• October 11, 2017

    Cancer Center Settles Genetic Testing Licensing Breach Suit

    The research wing of Philadelphia’s Fox Chase Cancer Center has settled a lawsuit that accused two genetic testing companies of violating a license agreement for proprietary technology developed by Fox Chase, according to a Pennsylvania state court filing Tuesday.

  • October 11, 2017

    Del. Judge Tosses 'Tactical' Samsung License Breach Suit

    A Delaware federal judge on Tuesday tossed Samsung Electronics Co. Ltd.’s breach of contract suit against Imperium IP Holdings Ltd., saying that the “tactical” case is a waste of judicial resources because nearly identical claims are already playing out on appeal in a separate case.

  • October 11, 2017

    Fed. Circ. Rules PTAB Wrongly Let Nail Patent Survive Review

    The Federal Circuit ruled Wednesday that part of a Fast Felt Corp. patent covering methods for applying nail tabs on roofing and building material was invalid, reversing an earlier decision from the Patent Trial and Appeal Board and delivering a win to Owens Corning.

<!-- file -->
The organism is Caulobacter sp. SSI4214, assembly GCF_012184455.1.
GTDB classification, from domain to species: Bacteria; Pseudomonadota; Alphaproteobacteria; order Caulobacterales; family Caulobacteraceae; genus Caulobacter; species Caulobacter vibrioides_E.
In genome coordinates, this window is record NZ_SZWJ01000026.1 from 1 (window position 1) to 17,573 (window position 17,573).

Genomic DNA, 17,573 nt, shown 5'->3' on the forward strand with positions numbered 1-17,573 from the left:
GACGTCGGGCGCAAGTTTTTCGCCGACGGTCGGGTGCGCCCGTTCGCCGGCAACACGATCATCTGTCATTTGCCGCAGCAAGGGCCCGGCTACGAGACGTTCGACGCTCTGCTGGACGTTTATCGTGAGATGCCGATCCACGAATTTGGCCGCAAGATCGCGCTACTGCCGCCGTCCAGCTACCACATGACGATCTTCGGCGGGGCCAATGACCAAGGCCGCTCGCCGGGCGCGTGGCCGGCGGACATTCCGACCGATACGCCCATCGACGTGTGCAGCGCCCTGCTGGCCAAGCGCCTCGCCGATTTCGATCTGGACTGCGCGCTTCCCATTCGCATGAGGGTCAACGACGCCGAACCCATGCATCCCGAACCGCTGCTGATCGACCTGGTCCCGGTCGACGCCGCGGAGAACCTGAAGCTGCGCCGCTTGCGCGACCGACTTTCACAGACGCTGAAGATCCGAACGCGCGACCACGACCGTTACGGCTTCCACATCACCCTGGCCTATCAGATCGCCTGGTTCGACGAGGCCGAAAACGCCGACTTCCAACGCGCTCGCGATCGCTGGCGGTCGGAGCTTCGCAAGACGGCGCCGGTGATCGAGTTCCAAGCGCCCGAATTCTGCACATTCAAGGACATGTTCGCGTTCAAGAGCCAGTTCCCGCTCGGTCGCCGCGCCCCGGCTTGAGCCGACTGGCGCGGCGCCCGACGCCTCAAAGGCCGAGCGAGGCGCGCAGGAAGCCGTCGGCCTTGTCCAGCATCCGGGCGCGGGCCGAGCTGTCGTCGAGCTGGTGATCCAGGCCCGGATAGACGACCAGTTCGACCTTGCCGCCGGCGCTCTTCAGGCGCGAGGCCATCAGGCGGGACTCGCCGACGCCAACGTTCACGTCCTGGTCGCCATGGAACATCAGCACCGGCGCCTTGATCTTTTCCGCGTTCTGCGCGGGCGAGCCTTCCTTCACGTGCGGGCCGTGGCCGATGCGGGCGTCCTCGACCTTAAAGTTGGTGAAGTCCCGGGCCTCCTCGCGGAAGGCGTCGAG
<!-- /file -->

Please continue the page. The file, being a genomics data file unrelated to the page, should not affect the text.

• October 11, 2017

    Tribe Bought Patents With Immunity Promise, Allergan Says

    The Saint Regis Mohawk Tribe agreed to assert immunity during patent challenges and extend that immunity to Allergan Inc. in exchange for Allergan giving it ownership of patents protecting the dry eye treatment Restasis, the drugmaker said Tuesday after a federal judge in Texas told it to prove the deal wasn’t a “sham.”

  • October 11, 2017

    Class Attys Nab $1.8M In IP Management Co. Patent Fees Deal

    A Virginia federal judge on Tuesday approved $1.8 million in attorneys’ fees for counsel representing a class of companies that recently struck a $5.6 million deal with intellectual property management firm CPA Global over allegations it overcharged clients for fees on filing patent applications.